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Here are the symptoms that indicate a potential trauma
Experts explain how and why
Past traumatic experiences can result in current physical, emotional, and behavioral symptoms among hospice patients.
For example, a patient who once experienced sexual abuse as a child might be afraid of having the lights out in her room, or she might have trouble speaking with male health care practitioners.
Here are some of the symptoms hospice staff might encounter among patients who have experienced past and even forgotten trauma:
Whenever these or related symptoms are observed in a hospice patient, it's important to encourage the patient to tell his or her story, Vollmer and Baxter say. "Telling stories is an important part of what hospice does," Baxter says.
"In upwards of 50% of patients, we find that stories are important to the patient's dying process." It's also important for hospice staff to be offered support after listening to these often sad and disturbing stories.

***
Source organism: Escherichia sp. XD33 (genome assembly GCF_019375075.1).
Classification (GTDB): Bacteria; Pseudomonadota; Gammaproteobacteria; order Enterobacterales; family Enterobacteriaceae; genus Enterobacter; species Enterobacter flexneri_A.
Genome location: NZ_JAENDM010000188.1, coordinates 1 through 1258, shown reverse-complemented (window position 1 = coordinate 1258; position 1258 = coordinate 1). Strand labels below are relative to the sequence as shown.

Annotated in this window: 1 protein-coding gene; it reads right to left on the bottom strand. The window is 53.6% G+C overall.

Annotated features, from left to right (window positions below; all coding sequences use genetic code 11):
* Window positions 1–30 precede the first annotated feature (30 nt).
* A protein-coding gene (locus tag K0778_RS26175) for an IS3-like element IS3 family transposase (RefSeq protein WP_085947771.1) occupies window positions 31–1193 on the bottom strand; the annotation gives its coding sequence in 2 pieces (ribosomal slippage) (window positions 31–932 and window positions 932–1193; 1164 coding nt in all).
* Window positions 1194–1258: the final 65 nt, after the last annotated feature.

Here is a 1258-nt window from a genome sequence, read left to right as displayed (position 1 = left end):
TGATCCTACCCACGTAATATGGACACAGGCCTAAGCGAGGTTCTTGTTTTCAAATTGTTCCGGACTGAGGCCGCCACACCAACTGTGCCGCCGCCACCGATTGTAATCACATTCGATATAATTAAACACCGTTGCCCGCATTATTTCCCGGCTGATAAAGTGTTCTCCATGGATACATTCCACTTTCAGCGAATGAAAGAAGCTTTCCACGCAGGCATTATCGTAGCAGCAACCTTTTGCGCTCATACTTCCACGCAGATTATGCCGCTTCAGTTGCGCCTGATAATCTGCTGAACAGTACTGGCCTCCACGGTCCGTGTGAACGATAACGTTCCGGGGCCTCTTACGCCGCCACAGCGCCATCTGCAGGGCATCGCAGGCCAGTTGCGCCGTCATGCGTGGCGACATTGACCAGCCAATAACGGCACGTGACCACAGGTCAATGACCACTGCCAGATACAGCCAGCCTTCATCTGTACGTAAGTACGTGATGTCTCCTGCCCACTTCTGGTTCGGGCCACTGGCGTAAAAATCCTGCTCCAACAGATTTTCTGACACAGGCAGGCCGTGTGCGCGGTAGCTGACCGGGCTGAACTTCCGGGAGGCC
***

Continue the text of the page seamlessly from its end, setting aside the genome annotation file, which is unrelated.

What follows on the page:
"It's hard to hear those stories," Vollmer says. "When someone trusts us enough to give us their story, what do we do with it and what do we do to take care of ourselves?" Hospice workers need to support each other and acknowledge that hearing these life stories can be upsetting, Vollmer adds.
"It's not something they need to take home to keep them up at night," she adds. "It's important to have the gift of a hospice team and to rely upon our team members, as well as to know how to care for ourselves and to receive the support we need."